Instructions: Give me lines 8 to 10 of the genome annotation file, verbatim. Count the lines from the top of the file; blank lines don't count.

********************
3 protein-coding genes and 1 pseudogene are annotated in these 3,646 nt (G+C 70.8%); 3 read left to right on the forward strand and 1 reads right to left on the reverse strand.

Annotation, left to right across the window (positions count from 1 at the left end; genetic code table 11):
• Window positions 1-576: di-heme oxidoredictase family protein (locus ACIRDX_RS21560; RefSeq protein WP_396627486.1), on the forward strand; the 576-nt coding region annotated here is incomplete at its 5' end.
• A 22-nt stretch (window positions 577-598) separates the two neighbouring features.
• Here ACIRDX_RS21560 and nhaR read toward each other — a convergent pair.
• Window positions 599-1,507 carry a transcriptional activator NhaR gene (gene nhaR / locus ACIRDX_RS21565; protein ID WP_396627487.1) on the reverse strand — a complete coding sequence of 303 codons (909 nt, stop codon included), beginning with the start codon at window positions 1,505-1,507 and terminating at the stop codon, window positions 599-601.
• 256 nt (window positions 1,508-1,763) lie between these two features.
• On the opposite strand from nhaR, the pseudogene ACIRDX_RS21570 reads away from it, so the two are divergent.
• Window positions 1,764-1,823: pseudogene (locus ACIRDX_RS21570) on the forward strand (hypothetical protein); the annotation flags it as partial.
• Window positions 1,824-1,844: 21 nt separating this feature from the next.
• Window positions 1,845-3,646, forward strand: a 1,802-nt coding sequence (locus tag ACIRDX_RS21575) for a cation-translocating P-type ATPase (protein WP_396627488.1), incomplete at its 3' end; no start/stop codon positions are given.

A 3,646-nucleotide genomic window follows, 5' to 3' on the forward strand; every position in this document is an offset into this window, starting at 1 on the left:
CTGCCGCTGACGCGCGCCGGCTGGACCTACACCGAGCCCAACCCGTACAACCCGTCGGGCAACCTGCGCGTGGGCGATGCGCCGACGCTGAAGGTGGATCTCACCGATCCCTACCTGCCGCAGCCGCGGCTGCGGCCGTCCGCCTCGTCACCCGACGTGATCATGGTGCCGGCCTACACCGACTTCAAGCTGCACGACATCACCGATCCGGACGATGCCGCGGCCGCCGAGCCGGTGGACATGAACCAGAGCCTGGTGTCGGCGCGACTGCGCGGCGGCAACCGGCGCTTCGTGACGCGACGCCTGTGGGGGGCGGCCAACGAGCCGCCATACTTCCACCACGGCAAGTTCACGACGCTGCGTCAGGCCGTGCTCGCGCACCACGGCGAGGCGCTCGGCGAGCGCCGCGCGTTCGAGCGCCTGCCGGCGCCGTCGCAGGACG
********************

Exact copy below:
• On the opposite strand from nhaR, the pseudogene ACIRDX_RS21570 reads away from it, so the two are divergent.
• Window positions 1,764-1,823: pseudogene (locus ACIRDX_RS21570) on the forward strand (hypothetical protein); the annotation flags it as partial.
• Window positions 1,824-1,844: 21 nt separating this feature from the next.